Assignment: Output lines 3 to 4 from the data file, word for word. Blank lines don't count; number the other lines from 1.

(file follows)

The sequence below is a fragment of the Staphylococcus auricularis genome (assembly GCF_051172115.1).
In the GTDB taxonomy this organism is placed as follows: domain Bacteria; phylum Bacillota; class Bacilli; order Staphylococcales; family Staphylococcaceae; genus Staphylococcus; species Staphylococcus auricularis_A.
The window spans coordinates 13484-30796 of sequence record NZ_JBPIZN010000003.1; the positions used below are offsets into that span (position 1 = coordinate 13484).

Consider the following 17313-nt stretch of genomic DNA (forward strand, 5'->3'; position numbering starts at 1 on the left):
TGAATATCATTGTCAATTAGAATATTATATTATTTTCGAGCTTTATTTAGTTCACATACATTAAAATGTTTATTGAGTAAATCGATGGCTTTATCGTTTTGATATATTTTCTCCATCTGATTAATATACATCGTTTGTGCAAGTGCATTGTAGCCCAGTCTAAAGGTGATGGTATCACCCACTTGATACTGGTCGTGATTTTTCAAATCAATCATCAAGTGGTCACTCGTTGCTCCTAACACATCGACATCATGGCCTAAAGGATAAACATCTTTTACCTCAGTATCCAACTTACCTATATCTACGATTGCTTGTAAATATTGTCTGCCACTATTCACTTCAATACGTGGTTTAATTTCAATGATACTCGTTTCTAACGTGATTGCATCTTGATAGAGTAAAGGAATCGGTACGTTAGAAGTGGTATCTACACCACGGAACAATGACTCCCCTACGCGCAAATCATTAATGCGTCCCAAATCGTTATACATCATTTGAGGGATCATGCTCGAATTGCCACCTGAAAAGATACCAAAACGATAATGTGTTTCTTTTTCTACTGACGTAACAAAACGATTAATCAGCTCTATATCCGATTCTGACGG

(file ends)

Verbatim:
The window spans coordinates 13484-30796 of sequence record NZ_JBPIZN010000003.1; the positions used below are offsets into that span (position 1 = coordinate 13484).

Consider the following 17313-nt stretch of genomic DNA (forward strand, 5'->3'; position numbering starts at 1 on the left):